JP: Yes, yes there is a real narrative there that takes you along for a ride.
MM: I like to think so. Is the storm coming or going? Are the shadows welcoming or frightening … where does the story begin and where does it end?
JP: Yes, and I notice you always have that pathway in your landscapes, to help us through. I think of the journeyman from Siddhartha and Jacobs Ladder....those concepts of self discovery?
MM: Yes, exactly. The works are about the concept of life as a journey even though that’s a little clichéd. I’m nomadic in my soul, a bit of a free spirit. Even when I was growing up in Barbados, my mind always wandered/wondered, a day dreamer and a wanderer. This connects me to myself. It’s the same with the concept of taking the viewer somewhere. I loved Star Trek when I was younger with the ‘beam me up’ idea; press the button and get whisked off! (laughs)
JP: There’s a little bit of a negative connotation around the idea of daydreaming though in our society, isn’t there?
MM: Yes! But I like to wear it as a proud badge.
JP: Yes, daydreaming makes you smarter.
MM: Yes, because sometimes you see the world in different ways when you daydream. You step away and can come back with something alternative to add. My artwork represents a waking dream state, allowing the viewer to be transported – a mysterious window or door waiting to transport you.
JP: I like that. Speaking of dreamlike states, do you have any particular influences? Turner comes to mind, and the Pre-Raphealite landscapes...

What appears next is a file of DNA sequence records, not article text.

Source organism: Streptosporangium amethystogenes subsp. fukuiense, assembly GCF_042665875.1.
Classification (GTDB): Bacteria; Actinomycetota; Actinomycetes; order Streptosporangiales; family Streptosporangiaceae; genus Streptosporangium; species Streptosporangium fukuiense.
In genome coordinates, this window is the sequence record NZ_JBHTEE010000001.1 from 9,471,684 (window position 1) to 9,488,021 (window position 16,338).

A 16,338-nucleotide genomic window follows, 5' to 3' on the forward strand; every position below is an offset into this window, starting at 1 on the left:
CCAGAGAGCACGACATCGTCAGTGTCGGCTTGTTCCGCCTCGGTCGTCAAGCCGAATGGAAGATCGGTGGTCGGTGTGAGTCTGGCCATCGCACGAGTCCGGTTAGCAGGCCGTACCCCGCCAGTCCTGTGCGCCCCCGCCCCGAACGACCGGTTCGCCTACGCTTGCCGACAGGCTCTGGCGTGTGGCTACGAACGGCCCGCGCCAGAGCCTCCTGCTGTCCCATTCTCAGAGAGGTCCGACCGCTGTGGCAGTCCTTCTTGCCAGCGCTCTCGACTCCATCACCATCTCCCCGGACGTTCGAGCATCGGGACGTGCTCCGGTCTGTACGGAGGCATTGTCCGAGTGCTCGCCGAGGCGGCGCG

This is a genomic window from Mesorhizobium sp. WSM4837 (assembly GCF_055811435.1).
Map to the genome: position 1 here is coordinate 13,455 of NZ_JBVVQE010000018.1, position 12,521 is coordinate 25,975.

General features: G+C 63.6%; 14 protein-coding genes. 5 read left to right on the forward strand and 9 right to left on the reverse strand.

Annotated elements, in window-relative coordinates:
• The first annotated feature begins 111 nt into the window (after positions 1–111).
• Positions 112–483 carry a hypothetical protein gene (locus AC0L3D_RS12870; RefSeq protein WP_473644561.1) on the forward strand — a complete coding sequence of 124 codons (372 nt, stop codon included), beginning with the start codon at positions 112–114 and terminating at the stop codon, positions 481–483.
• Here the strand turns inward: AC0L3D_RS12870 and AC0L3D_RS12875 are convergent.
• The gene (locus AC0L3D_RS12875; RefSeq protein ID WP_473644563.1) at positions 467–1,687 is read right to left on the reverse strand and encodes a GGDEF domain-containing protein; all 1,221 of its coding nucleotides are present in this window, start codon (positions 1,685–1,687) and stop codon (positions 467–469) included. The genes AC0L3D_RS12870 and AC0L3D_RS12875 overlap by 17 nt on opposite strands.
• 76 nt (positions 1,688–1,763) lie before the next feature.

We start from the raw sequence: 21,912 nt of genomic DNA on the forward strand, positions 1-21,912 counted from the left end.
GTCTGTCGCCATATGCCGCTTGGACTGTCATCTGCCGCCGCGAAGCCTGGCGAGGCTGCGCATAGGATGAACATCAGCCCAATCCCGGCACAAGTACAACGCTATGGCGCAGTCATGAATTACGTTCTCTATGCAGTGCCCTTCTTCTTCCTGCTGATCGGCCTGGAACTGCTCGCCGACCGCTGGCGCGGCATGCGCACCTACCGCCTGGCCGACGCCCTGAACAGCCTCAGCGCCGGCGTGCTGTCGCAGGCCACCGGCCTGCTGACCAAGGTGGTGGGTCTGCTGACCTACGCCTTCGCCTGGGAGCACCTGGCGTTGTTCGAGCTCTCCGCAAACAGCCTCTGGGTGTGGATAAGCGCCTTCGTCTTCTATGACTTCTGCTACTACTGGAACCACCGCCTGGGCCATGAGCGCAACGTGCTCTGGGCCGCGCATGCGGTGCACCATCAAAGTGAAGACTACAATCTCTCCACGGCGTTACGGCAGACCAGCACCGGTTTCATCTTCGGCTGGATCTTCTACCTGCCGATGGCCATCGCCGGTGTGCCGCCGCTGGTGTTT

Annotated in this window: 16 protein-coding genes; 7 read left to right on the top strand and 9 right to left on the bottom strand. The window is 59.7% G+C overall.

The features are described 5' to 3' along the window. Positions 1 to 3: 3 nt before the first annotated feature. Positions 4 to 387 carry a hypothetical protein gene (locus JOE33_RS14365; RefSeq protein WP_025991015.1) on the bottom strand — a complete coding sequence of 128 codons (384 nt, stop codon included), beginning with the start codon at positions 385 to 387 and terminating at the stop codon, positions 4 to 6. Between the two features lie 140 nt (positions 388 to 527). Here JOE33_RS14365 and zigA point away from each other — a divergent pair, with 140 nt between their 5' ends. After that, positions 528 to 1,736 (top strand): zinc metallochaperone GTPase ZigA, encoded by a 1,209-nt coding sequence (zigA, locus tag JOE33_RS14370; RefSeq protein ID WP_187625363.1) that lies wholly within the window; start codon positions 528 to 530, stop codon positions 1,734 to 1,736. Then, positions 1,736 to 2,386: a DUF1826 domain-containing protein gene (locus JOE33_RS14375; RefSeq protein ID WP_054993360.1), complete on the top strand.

MM: I don’t have any direct influences. I try to be as honest as I can be, I step up and don’t know what I’m going to be doing. I ask the blank canvas to be kind to me (laughs). I used to try to force the canvas to my will; force things – but now I’m a bit more humble and I ask it, “you tell me”, so it’s more of a symbiotic, relaxed relationship now, allowing the images come to light in my mind. I love Turner’s work. The first time I saw it was during a major travelling exhibition at the De Young Museum in San Francisco and more recently his full body of work at the Tate. What I learnt was, 1) I’d been doing it wrong this whole time (laughs), and 2), he was a painter but more importantly a crafter of light. He used light to inform how the water and landscape would behave. His landscapes gave me goose bumps. They glow from the inside out. I don’t know if I’ll ever be able to achieve anything close to that but I’m giving it a go (laughs).
JP: But also for me, the emotionality of your work is what makes it special, and that’s the main thing I’m moved by.
MM: Yes, I think so. At the end of the day, landscapes exist around us but my job is to make them speak in a different way; to make people connect with them in a new way. I’ve had people tell me that a particular painting reminds them of their childhood home in Spain, or they can see the cliffs of Dover. Again, I’m going back to the theme of coming home and there are a lot of emotions there. I like to speak to people through my painting in an emotive way. For example, this painting (points), I’ve exhibited before because I really thought it was finished, but now I think I can make it speak more, like the story is still evolving – I’m not done with it yet. I’m still working on the ‘it’s got to make you feel something’ part.
JP: Well I think that’s what sets you apart from other landscape painters.
MM: Thank you, I’m not directly trying to emulate what I see, I’m trying to recreate what I feel.
The feeling is in my mind and in my heart and sometimes I have to hold onto that for months to keep the painting honest. I have to keep reconnecting to that original feeling. Sometimes I blink and I lose an entire feeling and I’m like, where did it go? (laughs). And then I have to work my way back to that.